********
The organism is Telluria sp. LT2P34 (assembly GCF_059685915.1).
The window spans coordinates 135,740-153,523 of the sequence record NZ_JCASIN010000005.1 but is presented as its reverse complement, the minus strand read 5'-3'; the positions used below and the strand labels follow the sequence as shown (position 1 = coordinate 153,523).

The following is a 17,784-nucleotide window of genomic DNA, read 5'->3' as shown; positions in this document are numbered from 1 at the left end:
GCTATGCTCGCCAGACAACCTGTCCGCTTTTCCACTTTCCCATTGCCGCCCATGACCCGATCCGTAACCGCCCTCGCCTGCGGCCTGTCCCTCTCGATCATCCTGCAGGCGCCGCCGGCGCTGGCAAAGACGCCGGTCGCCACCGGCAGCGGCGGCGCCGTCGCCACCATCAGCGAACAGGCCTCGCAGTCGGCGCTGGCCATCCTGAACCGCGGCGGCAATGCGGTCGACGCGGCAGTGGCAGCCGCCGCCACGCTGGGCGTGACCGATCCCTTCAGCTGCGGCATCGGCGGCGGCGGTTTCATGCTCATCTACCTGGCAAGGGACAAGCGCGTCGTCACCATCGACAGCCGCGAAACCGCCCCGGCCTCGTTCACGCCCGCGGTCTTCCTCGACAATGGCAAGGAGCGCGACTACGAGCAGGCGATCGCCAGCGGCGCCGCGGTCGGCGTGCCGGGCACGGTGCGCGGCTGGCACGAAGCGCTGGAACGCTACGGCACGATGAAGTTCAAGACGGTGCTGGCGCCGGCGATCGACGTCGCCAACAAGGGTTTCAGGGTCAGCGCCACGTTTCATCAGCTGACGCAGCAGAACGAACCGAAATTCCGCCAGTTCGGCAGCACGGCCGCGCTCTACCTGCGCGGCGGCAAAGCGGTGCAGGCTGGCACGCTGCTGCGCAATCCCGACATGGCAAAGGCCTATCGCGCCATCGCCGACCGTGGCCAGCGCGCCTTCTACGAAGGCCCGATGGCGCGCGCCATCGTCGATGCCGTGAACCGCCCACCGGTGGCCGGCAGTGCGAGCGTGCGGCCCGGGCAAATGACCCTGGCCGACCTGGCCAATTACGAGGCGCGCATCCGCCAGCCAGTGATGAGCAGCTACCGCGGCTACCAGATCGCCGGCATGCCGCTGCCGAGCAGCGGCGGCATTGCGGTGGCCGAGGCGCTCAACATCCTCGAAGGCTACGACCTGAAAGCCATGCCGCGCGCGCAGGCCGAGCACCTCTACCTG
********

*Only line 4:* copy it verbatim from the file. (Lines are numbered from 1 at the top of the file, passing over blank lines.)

GCTATGCTCGCCAGACAACCTGTCCGCTTTTCCACTTTCCCATTGCCGCCCATGACCCGATCCGTAACCGCCCTCGCCTGCGGCCTGTCCCTCTCGATCATCCTGCAGGCGCCGCCGGCGCTGGCAAAGACGCCGGTCGCCACCGGCAGCGGCGGCGCCGTCGCCACCATCAGCGAACAGGCCTCGCAGTCGGCGCTGGCCATCCTGAACCGCGGCGGCAATGCGGTCGACGCGGCAGTGGCAGCCGCCGCCACGCTGGGCGTGACCGATCCCTTCAGCTGCGGCATCGGCGGCGGCGGTTTCATGCTCATCTACCTGGCAAGGGACAAGCGCGTCGTCACCATCGACAGCCGCGAAACCGCCCCGGCCTCGTTCACGCCCGCGGTCTTCCTCGACAATGGCAAGGAGCGCGACTACGAGCAGGCGATCGCCAGCGGCGCCGCGGTCGGCGTGCCGGGCACGGTGCGCGGCTGGCACGAAGCGCTGGAACGCTACGGCACGATGAAGTTCAAGACGGTGCTGGCGCCGGCGATCGACGTCGCCAACAAGGGTTTCAGGGTCAGCGCCACGTTTCATCAGCTGACGCAGCAGAACGAACCGAAATTCCGCCAGTTCGGCAGCACGGCCGCGCTCTACCTGCGCGGCGGCAAAGCGGTGCAGGCTGGCACGCTGCTGCGCAATCCCGACATGGCAAAGGCCTATCGCGCCATCGCCGACCGTGGCCAGCGCGCCTTCTACGAAGGCCCGATGGCGCGCGCCATCGTCGATGCCGTGAACCGCCCACCGGTGGCCGGCAGTGCGAGCGTGCGGCCCGGGCAAATGACCCTGGCCGACCTGGCCAATTACGAGGCGCGCATCCGCCAGCCAGTGATGAGCAGCTACCGCGGCTACCAGATCGCCGGCATGCCGCTGCCGAGCAGCGGCGGCATTGCGGTGGCCGAGGCGCTCAACATCCTCGAAGGCTACGACCTGAAAGCCATGCCGCGCGCGCAGGCCGAGCACCTCTACCTG